EFF in the News
"The EFF is not supporting the bill, but it's one example of how members of congress are trying to fix the surveillance law," Mark Jaycox, legislative analyst for the Electronic Frontier Foundation, told El Reg.
All this was an unlikely achievement for a man who personified what the British theorists Richard Barbrook and Andy Cameron called “the Californian Ideology.” Barlow wrote songs for the Grateful Dead, tended to his parents’ Wyoming ranch in the waning days of family farms and eventually helped co-found the Electronic Frontier Foundation, a digital rights advocacy organization. The trajectory of his life is embodied in the title of Fred Turner’s excellent history of the era, “From Counterculture to Cyberculture,” about how hippie communitarianism found its way into early Web communities like The WELL, a popular message board.
As it turns 25, the Electronic Frontier Foundation is turning to a new leader: veteran digital rights advocate Cindy Cohn.
Cohn is taking the reins of a group that has grown more prominent as Americans' concerns about digital privacy and government surveillance mount. She previously served as the EFF's legal director, leading the charge on EFF cases that tried to rein in the National Security Agency long before government contractor Edward Snowden's revelations about the body's extensive surveillance. The San Francisco nonprofit seeks to promote privacy, free speech and innovation in the digital realm.
Hanni Fakhoury, an attorney with the pro-privacy Electronic Frontier Foundation, said Tuesday's court order was the first time that revealed a nationwide police tactic to maintain secrecy at all costs.
"We've long suspected that's the policy, but now we know," he said. "It's crazy on a billion legal levels."
"It is great to see that Virginia legislators have recognized the threats to privacy posed by longer ALPR retention periods and also recognized that longer retention periods aren’t necessary to serve the main purposes of ALPRs—finding wanted and stolen vehicles," Jennifer Lynch, an attorney with the Electronic Frontier Foundation, told Ars by e-mail.
Interestingly, this issue has been pretty much absent from the discussion in recent months. This is curious as many activist groups, including the Electronic Frontier Foundation (EFF), protested heavily against the copyright loophole in the past, issuing warnings over massive collateral damage.
“Carving a copyright loophole in net neutrality would leave your lawful activities at the mercy of overbroad copyright filtering schemes, and we already have plenty of experience with copyright enforcers targeting legitimate users by mistake, carelessness, or design,” the EFF wrote at the time.
So why was there little outrage about the copyright loophole this time around? TF contacted EFF staff attorney Kit Walsh who admits that the issue didn’t get much attention, but that it’s certainly problematic.
“The language about ‘lawful’ content and applications creates a serious loophole that seems to leave it up to ISPs to make judgments about what content is lawful or infringes a copyright, subject to challenges after the fact about whether their conduct was ‘reasonable’,” Walsh says.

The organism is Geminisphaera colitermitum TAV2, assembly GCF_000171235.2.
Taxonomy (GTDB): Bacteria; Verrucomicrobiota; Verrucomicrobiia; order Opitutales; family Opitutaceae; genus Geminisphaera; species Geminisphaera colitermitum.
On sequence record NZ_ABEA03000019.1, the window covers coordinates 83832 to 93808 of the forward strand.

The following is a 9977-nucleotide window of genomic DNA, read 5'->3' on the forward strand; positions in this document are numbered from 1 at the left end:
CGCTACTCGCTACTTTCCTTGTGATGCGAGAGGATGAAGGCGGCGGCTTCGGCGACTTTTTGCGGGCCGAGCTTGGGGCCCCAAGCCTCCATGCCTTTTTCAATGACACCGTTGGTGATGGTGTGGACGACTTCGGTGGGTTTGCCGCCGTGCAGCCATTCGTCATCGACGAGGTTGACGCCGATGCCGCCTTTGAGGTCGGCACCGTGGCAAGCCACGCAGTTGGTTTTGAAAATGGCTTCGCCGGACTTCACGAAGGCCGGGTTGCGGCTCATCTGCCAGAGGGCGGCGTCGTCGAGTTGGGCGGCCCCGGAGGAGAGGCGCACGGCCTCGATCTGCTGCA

“It’s one thing to say that ISPs can block subject to a valid court order, quite another to let ISPs make decisions about the lawfulness of content for themselves,” he adds.
"The fact is, ALPR systems collect sensitive location information on millions of innocent Americans and, in many cases, retain that data for years or even indefinitely," Jennifer Lynch, an attorney with the Electronic Frontier Foundation, told Ars by e-mail. "99.8 percent of the vehicles recorded by license plate readers are never involved in criminal activity or even vehicle registration issues. It is fully appropriate for Congress and state legislatures to investigate and place limits on this privacy-invasive technology."
One of the most vocal critics of Bill C-51 is the Electronic Frontier Foundation, a nonprofit group that describes itself as defending civil liberties, particularly online, as technology grows.
In a post to the organization's website Friday, the foundation encouraged Canadians to march against the bill that proposes changes to how the Canadian government would handle national security and anti-terrorism efforts, changes the group characterized as "dangerous" and a threat to Canadians' rights to privacy and freedom of expression.
Much has been made of the “Internet versus telecom” divide on this issue. But John Perry Barlow, founder of the Electronic Frontier Foundation, believes Silicon Valley’s support for Title II has been overstated. Despite a desire to court FCC regulators and general support for a level playing field, he said that “almost everybody I know who is a major technologist” has “limited willingness to believe that Title II is the best answer.” And no wonder. Silicon Valley after all is where minimally viable, smart and simple product design reigns supreme. In contrast, Title II, by far one of the most cumbersome, complicated and clumsy of all regulatory frameworks ever conceived by our government is the antithesis of these values. With Facebook extending an olive branch and Netflix playing both sides on Title II, will there be mounting pressure to achieve a more rational middle ground, perhaps via Congressional action?
Even the San Francisco-based Electronic Frontier Foundation, which pushed and eventually celebrated the FCC’s intervention in the Internet marketplace, labeled this section of the net neutrality regulation as the “worrisome bit.”
“Does the FCC intend to suggest that throttling unlawful content is OK? How are ISPs to determine what is and is not lawful without snooping on their users?” asked Corynne McSherry, EFF’s intellectual property director in an article last month.